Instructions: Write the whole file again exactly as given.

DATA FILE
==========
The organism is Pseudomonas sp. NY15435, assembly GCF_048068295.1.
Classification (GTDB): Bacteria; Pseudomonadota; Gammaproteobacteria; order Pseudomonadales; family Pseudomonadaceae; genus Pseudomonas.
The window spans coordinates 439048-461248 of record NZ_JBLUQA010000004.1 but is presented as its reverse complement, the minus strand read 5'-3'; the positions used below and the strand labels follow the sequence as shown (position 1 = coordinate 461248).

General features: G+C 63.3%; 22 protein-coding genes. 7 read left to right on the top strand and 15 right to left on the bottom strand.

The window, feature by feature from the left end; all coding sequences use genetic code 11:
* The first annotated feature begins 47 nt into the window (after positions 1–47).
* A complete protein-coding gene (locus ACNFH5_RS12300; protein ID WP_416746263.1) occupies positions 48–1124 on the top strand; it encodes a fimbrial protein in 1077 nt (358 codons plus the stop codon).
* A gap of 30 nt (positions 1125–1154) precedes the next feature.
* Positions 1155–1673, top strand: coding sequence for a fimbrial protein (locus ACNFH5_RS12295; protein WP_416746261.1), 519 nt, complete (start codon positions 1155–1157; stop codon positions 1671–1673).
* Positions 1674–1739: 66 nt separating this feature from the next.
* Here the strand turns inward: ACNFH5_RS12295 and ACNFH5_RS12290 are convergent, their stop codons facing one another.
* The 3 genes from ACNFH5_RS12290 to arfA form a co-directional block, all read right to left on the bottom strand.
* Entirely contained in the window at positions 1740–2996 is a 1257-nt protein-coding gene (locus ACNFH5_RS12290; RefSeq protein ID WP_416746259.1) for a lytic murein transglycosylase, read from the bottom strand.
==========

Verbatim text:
The organism is Pseudomonas sp. NY15435, assembly GCF_048068295.1.
Classification (GTDB): Bacteria; Pseudomonadota; Gammaproteobacteria; order Pseudomonadales; family Pseudomonadaceae; genus Pseudomonas.
The window spans coordinates 439048-461248 of record NZ_JBLUQA010000004.1 but is presented as its reverse complement, the minus strand read 5'-3'; the positions used below and the strand labels follow the sequence as shown (position 1 = coordinate 461248).

General features: G+C 63.3%; 22 protein-coding genes. 7 read left to right on the top strand and 15 right to left on the bottom strand.

The window, feature by feature from the left end; all coding sequences use genetic code 11:
* The first annotated feature begins 47 nt into the window (after positions 1–47).
* A complete protein-coding gene (locus ACNFH5_RS12300; protein ID WP_416746263.1) occupies positions 48–1124 on the top strand; it encodes a fimbrial protein in 1077 nt (358 codons plus the stop codon).
* A gap of 30 nt (positions 1125–1154) precedes the next feature.
* Positions 1155–1673, top strand: coding sequence for a fimbrial protein (locus ACNFH5_RS12295; protein WP_416746261.1), 519 nt, complete (start codon positions 1155–1157; stop codon positions 1671–1673).
* Positions 1674–1739: 66 nt separating this feature from the next.
* Here the strand turns inward: ACNFH5_RS12295 and ACNFH5_RS12290 are convergent, their stop codons facing one another.
* The 3 genes from ACNFH5_RS12290 to arfA form a co-directional block, all read right to left on the bottom strand.
* Entirely contained in the window at positions 1740–2996 is a 1257-nt protein-coding gene (locus ACNFH5_RS12290; RefSeq protein ID WP_416746259.1) for a lytic murein transglycosylase, read from the bottom strand.